L.A. developers tweak pitch to city

The chief of the company proposing an NFL stadium for downtown Los Angeles revealed tweaks to his pitch to the city, including plans for a revenue source that would help the city repay bonds to fund the demolition and relocation of a convention center hall displaced by the stadium.

AEG President and CEO Tim Leiweke said Monday night at a town hall meeting attended by fans and skeptics of the arena plan that he would ask the city to issue less than $300 million in those bonds, down from $350 million. The savings would be realized by privately building and managing parking garages that the company had previously intended to be city property.

The company would expect the city to apply ground lease payments for the stadium and new property tax revenue toward its repayment of that debt on the building, which would be publicly owned, Leiweke said.

Leiweke also wanted revenue from the signage rights that AEG has for outdoor advertisements around the city-owned convention center to go toward bond repayment. The combination of revenue sources would be more dependable than the previously proposed plan, which included ticket taxes and new parking lot revenue, he said.

”We’re going to get you contracts from AEG that will pay off the bonds so you never have to be at risk on those bonds,” he said, adding that the new repayment scheme would be formally proposed at a City Council subcommittee meeting Thursday.

The Los Angeles officials overseeing stadium negotiations have said that city rules would permit only 50 percent of new city revenue to go toward bond payments. Leiweke did not address whether those rules would apply to the new repayment scheme or if the company expects rent on the parking lot parcel to be applied to debt repayment.

He vowed to guarantee the stadium’s completion in case AEG had financial troubles that keep it from finishing the work. A bond would be posted after ground is broken on the new convention center building, he said.

AEG’s $1 billion-plus plan for a 72,000- to 76,000-seat stadium on part of the city’s convention center campus is one of two competing proposals to bring professional football back to Los Angeles, 15 years after the Rams and Raiders left the nation’s second-largest market.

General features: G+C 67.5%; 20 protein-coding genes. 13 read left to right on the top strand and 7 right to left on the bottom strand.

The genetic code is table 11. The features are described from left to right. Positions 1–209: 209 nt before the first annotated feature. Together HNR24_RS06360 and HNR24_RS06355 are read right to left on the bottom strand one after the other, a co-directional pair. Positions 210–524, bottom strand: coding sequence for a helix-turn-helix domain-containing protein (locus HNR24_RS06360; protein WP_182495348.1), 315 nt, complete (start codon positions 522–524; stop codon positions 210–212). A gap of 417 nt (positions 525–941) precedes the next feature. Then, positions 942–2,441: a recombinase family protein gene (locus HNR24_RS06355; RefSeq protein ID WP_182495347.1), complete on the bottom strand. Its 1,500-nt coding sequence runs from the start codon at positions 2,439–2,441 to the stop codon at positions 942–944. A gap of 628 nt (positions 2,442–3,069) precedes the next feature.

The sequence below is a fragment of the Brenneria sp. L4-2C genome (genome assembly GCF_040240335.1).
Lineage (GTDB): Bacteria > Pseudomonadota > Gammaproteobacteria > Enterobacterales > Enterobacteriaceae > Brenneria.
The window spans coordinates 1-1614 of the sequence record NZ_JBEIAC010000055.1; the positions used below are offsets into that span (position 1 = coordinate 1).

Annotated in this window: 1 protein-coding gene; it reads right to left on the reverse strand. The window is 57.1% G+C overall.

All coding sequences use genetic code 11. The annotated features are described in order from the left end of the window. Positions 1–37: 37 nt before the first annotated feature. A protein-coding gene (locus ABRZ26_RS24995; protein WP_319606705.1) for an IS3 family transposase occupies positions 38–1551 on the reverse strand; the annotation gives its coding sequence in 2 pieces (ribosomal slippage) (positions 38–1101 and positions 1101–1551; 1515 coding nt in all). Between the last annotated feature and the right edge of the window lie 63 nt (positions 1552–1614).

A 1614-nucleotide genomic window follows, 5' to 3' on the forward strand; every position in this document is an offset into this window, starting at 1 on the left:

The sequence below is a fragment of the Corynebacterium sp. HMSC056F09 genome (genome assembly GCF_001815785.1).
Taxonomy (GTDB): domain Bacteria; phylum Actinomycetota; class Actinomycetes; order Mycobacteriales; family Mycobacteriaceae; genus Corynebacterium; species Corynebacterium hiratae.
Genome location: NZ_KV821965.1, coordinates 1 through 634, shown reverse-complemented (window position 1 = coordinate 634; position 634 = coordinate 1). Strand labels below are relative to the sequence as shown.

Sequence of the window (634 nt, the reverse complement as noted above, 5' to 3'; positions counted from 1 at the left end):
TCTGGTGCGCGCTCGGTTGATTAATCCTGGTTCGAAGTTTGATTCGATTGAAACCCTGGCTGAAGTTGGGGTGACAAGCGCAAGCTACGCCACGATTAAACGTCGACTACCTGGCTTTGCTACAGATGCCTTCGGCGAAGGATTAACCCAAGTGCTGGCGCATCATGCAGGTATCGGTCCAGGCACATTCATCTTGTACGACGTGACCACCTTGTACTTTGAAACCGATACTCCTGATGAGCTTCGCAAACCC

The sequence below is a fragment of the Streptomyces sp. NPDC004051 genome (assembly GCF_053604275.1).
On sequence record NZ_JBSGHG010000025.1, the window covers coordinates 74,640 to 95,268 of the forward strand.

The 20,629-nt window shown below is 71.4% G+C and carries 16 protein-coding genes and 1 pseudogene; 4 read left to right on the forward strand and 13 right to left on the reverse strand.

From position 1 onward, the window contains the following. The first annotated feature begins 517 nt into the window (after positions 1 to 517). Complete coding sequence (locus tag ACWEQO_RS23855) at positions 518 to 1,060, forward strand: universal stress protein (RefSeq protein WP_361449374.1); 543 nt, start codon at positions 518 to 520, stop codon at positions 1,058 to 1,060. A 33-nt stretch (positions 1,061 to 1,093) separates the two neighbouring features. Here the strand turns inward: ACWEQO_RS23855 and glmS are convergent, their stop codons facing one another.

Warehouse magnate Ed Roski has permits in place to build a separate 75,000-seat stadium about 15 miles east of Los Angeles, in the city of Industry, but also hasn’t secured a team.

Both camps have said they hope to recruit a franchise – and possibly two – from among those in the league that need a new stadium but are unable to get one built in their current locations. The San Diego Chargers, Oakland Raiders, Minnesota Vikings and Jacksonville Jaguars are among the teams mentioned as possible candidates.

Leiweke would not say at the town hall which teams were in his sights. He insisted some had expressed a reassuring willingness to move to Los Angeles.

”We are confident enough to spend $45 million dollars” for design drawings and other preparations, he said.

The gathering grew testy at times, especially when speakers suggested that the city-issued bond deal represented a subsidy or challenged Leiweke’s faith that the project would vastly boost employment and become a major economic boon.

After speaker Quentin Fleming cited academic studies demonstrating that big stadium projects generate little economic activity, Leiweke dismissed the argument as coming from professorial types who have never built anything on their own. Fleming – a business professor at the University of Southern California – retorted that builders have no special insight on the effect of their creations.

”It doesn’t take a weatherman to know which way the wind is blowing,” Fleming said.

Leiweke also said AEG was completing the lengthy environmental review required by California law, but conceded the company was talking to state lawmakers about how to protect it from what he characterized as frivolous legal challenges to its environmental clearance.

State lawmakers signed a bill in 2009 that suspended environmental laws to allow the venue proposed by Roski’s Majestic Realty Co. to be built. The bill, which nullified a lawsuit filed by residents in the nearby city of Walnut over the project’s environmental impact, infuriated environmental groups.

Leiweke said he hoped the deal AEG is now discussing with lawmakers would contain elements that environmental activists would support.